Karzai ri­val claims he has half of Afghan poll vote

Weekend Argus (Saturday Edition) - - WORLD -

KABUL: Afghan pres­i­dent Hamid Karzai’s chief ri­val Ab­dul­lah Ab­dul­lah said ini­tial elec­tion re­sults showed he had more than half of the vote needed to win in the first round and ac­cused Karzai’s camp of vote tam­per­ing.

Mil­lions of Afghans went to the polls on Thurs­day, de­fy­ing Tal­iban threats and spo­radic at­tacks to choose a pres­i­dent amid wors­en­ing vi­o­lence in only the sec­ond di­rect vote since the hard­line Is­lamists were over­thrown in late 2001.

Pre-elec­tion polls showed Karzai, in power since 2001, was likely to win but not by enough to avoid a run-off against Ab­dul­lah, his for­mer for­eign min­is­ter, who ran a sur­pris­ingly en­er­getic cam­paign.

If Karzai fails to win more than 50 per­cent of the vote he will face a run-off in Oc­to­ber.

“I’m ahead. Ini­tial re­sults from the prov­inces show that I have more than 50 per­cent of the vote,” Ab­dul­lah said yes­ter­day. “In some prov­inces it is well above 60 per­cent.”

Ear­lier yes­ter­day, Karzai’s cam­paign man­ager Deen Mo­ham­mad also claimed victory, say­ing ini­tial re­sults showed Karzai had a ma­jor­ity and that there was no need for a sec­ond round. An in­ter­view with Karzai could not be ar­ranged.

Many ob­servers have warned of pos­si­ble un­rest if vot­ing goes to a sec­ond round or if one side is not sat­is­fied with the re­sult.

“I would en­cour­age at any cir­cum­stances, first round, sec­ond round, my sup­port­ers and the peo­ple of Afghanistan: calm­ness, pa­tience, a sense of re­spon­si­bil­ity,” Ab­dul­lah told Reuters in an in­ter­view at his home in Kabul.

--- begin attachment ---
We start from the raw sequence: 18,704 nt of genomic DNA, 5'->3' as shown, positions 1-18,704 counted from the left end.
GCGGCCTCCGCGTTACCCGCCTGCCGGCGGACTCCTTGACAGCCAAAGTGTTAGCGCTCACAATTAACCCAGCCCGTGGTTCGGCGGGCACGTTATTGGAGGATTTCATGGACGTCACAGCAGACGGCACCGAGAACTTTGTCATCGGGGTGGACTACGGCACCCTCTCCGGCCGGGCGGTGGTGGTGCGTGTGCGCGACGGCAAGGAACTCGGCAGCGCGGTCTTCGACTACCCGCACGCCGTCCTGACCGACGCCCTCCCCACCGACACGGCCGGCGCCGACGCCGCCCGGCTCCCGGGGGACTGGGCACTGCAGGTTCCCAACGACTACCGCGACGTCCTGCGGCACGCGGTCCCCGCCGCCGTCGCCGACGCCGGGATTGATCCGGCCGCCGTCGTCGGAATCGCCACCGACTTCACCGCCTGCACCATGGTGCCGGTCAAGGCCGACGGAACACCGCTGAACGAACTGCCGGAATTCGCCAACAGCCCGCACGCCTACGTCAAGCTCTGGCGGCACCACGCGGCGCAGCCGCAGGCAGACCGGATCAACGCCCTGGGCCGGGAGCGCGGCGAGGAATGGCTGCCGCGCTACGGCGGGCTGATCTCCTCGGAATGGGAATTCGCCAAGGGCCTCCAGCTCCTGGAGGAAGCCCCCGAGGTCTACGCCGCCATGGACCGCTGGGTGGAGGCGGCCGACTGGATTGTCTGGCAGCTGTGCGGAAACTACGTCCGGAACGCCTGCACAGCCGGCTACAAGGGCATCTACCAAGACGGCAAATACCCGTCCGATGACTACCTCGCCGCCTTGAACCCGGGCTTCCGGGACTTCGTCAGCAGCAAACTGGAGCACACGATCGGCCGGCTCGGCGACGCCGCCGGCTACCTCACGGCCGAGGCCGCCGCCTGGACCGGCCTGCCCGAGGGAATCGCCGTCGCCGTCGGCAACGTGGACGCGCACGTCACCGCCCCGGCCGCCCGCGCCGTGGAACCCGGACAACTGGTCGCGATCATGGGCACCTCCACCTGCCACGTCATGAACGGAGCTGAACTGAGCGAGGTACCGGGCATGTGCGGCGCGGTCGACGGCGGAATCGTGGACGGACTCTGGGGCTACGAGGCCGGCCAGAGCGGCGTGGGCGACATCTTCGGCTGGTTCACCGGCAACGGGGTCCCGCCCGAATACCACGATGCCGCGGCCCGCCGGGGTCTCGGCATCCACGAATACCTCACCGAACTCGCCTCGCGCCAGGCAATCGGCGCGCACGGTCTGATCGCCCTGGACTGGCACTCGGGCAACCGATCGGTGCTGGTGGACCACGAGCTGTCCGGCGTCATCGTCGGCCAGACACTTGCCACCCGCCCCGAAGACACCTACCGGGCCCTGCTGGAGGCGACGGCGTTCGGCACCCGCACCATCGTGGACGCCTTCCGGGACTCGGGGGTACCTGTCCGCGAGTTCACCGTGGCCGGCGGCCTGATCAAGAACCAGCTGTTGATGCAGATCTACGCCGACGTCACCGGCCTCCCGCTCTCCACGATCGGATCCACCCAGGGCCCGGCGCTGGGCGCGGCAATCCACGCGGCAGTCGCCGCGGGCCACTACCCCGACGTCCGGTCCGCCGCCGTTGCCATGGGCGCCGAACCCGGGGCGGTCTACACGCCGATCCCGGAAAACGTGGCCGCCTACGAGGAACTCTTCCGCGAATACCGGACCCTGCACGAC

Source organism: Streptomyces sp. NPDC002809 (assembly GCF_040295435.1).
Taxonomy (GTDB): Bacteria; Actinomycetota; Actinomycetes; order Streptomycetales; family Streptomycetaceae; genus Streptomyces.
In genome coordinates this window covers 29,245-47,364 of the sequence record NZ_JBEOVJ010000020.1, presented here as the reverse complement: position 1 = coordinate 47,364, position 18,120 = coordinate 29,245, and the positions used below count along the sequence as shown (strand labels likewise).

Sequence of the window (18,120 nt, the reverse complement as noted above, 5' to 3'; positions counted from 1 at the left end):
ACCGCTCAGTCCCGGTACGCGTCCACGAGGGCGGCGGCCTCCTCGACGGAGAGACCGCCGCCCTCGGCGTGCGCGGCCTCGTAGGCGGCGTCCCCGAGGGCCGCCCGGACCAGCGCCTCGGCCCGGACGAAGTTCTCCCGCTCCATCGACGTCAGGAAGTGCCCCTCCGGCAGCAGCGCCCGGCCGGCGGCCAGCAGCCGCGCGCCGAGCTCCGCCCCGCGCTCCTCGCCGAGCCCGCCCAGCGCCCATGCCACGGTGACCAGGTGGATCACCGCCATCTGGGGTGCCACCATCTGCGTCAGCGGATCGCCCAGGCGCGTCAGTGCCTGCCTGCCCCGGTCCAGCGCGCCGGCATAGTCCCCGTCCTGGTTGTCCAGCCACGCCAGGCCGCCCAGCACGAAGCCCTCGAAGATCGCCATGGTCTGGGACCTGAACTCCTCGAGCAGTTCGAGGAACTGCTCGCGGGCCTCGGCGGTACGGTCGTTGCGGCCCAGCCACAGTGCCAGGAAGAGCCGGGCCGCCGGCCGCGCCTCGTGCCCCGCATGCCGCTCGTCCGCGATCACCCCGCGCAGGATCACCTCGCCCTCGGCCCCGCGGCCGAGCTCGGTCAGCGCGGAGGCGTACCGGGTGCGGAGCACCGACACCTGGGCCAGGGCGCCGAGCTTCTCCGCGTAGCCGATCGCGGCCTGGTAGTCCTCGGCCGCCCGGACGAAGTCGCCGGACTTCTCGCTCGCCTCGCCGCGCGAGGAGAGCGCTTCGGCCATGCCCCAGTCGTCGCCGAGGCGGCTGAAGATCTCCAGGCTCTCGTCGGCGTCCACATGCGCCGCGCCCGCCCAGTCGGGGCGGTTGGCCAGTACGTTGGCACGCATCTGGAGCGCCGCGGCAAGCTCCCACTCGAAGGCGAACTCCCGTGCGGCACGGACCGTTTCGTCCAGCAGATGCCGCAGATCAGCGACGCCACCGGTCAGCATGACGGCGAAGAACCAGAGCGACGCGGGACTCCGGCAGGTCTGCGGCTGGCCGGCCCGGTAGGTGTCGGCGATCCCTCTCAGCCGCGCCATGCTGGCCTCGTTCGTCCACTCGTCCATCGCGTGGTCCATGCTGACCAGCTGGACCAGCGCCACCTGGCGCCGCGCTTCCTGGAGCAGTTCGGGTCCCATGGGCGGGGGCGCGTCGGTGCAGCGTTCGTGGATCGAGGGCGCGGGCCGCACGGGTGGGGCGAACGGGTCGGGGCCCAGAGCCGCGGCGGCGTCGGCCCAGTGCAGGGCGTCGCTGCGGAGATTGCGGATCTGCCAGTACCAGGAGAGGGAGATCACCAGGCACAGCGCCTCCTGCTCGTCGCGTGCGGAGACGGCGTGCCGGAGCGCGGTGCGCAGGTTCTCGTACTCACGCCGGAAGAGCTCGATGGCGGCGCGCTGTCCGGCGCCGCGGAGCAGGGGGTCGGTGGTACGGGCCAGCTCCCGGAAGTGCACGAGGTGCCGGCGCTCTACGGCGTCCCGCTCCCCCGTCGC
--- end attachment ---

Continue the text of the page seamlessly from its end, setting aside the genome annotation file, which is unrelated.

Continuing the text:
“Vi­o­lence should be avoided in any cir­cum­stances.”

Vote count­ing started shortly af­ter polls closed on Thurs­day af­ter­noon but pre­lim­i­nary re­sults are not due for two weeks.

Both camps are re­ly­ing on re­ports from their own mon­i­tors across the coun­try.

Karzai, speak­ing af­ter cast­ing his vote in the cap­i­tal on Thurs­day, said it was in the coun­try’s in­ter­est for the poll to be de­cided in the first round. Ab­dul­lah ac­cused Karzai of do­ing any­thing he could to re­tain power.

“I think it would have been in the coun­try’s in­ter­est if he had not run,” Ab­dul­lah said.

He said candidates had been threat­ened and in­tim­i­dated by gov­ern­ment of­fi­cials around the coun­try. Mon­i­tors and vot­ers had been pre­vented from en­ter­ing polling sta­tions and ac­cused gov­ern­ment of­fi­cials of stuff­ing bal­lot boxes.

Both ma­jor candidates re­ject ac­cu­sa­tions of vote fraud. While Karzai fo­cused on coali­tion build­ing, Ab­dul­lah’s cam­paign built sur­pris­ing mo­men­tum on the strength of pop­u­lar ral­lies across the coun­try. Ab­dul­lah drew crowds in the tens of thou­sands in mainly Ta­jik ar­eas of the north, his main sup­port base. – Reuters

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